Also Read: 7 Times Actresses Spoke Up On Sexism In Bollywood 

Aditi’s Hard-Hitting Monologue in Astitva

When it comes to light that Aditi (Tabu) has borne her only son not from her husband, Srikant (Sachin Khedekar), but her former music teacher, Malhar (Mohnish Bahl), the men of her family don’t stop her from leaving the house. Before exiting, she gives these chauvinistic, hypocritical men a piece of her mind in a bold, hard-hitting monologue—ironically, Srikant has unapologetically had multiple affairs whenever he was out on business, while Aditi had only one moment of weakness, which she had moved on from. She asks Srikant, “Tan ki pyaas jo tumhare shareer ko jalati hai, kya woh mere shareer ko kam jalati hai?” She also questions why men are easily forgiven for their digressions, unlike women. The scene ends with her son’s ex-girlfriend, Revati (Namrata Shirodkar), joining Aditi and leaving with her, without Aditi begging for forgiveness or to be reinstated to her rightful place.

Shashi’s Moving Speech In English Vinglish

Shashi’s (Sridevi) speech in English at her niece’s wedding is not just empowering but also emotionally moving. Coming on the heels of her desire to win over her family’s respect—who would forever taunt her on her lack of language skills—it proves that nothing is impossible for anyone, regardless of gender, profession or educational background. She advises the newlyweds to “try to help each other to feel equal”, thereby implying her mantras and beliefs for her own marriage. The most powerful part of this scene is when her husband, Satish (Adil Hussain), stands up to give the speech on her behalf, only to be made to sit down by a confident, determined Shashi.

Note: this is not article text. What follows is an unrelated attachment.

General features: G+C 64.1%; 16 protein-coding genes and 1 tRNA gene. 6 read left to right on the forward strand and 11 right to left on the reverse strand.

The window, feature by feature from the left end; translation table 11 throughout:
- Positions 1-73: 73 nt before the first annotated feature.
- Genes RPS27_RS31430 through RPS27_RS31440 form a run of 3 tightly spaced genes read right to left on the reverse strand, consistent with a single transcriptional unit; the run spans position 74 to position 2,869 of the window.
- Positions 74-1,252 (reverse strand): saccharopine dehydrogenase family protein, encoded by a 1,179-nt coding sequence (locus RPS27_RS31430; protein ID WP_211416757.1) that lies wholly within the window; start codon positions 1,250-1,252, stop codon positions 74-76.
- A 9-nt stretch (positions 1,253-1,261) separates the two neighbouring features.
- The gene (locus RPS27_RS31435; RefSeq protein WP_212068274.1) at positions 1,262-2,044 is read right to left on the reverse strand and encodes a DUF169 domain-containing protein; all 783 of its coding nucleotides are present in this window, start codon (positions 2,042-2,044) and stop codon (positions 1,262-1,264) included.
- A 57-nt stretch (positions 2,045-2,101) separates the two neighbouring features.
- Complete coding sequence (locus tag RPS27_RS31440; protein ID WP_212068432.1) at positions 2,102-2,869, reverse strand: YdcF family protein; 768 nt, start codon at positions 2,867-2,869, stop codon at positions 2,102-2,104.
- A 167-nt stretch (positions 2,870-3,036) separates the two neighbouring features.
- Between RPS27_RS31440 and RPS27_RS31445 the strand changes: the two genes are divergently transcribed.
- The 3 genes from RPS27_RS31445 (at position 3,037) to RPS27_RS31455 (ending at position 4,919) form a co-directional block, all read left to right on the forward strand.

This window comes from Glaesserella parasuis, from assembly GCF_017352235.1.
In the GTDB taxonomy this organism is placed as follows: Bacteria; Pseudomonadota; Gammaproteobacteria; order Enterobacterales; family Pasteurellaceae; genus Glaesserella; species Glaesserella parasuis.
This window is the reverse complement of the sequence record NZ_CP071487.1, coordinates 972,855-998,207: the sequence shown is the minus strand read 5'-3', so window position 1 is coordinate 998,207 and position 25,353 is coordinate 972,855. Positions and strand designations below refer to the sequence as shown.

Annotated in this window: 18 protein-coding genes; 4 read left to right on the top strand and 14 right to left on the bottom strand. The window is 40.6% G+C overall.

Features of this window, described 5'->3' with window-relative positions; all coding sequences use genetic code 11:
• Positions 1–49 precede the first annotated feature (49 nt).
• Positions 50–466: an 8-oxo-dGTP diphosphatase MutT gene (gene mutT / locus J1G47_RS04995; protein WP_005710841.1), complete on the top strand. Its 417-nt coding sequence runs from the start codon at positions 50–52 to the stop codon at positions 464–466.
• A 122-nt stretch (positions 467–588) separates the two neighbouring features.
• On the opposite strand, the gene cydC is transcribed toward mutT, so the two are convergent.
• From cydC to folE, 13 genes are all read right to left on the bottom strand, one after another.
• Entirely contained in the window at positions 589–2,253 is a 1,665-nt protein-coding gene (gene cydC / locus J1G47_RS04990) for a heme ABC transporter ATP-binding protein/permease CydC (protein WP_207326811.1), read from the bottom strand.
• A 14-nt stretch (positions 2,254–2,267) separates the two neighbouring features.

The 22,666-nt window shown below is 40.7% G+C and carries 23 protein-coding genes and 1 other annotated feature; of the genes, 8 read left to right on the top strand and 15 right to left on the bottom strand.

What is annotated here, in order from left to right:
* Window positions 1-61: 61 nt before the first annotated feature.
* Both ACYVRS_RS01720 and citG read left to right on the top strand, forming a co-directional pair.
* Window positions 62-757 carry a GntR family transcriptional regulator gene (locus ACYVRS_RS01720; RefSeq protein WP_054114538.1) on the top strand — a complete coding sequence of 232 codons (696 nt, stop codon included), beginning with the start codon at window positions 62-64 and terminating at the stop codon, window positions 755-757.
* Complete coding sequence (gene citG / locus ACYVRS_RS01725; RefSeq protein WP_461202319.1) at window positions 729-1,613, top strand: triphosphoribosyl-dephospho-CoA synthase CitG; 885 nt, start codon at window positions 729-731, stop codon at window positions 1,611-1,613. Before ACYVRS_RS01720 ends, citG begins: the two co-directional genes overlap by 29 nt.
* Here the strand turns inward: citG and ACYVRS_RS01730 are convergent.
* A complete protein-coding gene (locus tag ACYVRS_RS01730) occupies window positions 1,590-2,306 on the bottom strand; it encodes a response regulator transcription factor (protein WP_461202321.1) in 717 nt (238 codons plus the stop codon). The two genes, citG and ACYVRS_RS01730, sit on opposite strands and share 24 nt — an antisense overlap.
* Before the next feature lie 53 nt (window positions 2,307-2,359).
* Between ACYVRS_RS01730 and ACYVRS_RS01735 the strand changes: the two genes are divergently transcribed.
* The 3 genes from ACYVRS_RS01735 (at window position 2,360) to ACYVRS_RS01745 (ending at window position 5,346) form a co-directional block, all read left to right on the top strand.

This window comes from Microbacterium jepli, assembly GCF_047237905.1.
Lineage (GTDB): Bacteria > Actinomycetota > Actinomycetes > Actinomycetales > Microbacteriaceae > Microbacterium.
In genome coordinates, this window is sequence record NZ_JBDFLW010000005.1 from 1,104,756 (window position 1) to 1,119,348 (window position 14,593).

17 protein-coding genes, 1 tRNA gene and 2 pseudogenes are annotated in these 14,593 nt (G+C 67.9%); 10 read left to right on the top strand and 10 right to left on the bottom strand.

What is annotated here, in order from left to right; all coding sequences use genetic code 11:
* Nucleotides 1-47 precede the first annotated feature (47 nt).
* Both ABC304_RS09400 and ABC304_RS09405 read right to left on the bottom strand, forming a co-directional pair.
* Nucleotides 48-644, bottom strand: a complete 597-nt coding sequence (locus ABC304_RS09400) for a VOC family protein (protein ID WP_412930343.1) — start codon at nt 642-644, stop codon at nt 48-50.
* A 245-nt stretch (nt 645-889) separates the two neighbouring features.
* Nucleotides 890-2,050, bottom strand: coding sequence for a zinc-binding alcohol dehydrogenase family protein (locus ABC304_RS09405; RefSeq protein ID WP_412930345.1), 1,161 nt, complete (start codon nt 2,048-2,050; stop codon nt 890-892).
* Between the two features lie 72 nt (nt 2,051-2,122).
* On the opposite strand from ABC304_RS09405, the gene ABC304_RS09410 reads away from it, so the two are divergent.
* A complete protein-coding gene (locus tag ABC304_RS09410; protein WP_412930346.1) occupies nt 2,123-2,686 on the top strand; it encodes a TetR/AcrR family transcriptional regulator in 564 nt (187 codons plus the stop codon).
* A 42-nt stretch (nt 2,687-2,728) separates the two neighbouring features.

When Veera Confronts Her Abusive Uncle In Highway

Child abuse rarely got a platform in Hindi cinema until the 2014 kidnap drama, Highway. It was gut-wrenching to see Veera (Alia Bhatt) confide in her abductor, Mahabir (Randeep Hooda), about her horrors. But the most applause-worthy moment comes in the end when Veera confronts her abusive uncle in front of her entire family and makes him leave. “Ghar ke bahar jao toh careful rehna […], toh yeh kyon nahin kaha ki mujhe ghar ke andar bhi careful rehna hai?” she tearfully asks her father while also questioning her family’s complicity. She then leaves her home to work and live in the mountains, just like she wanted it to be with Mahabir.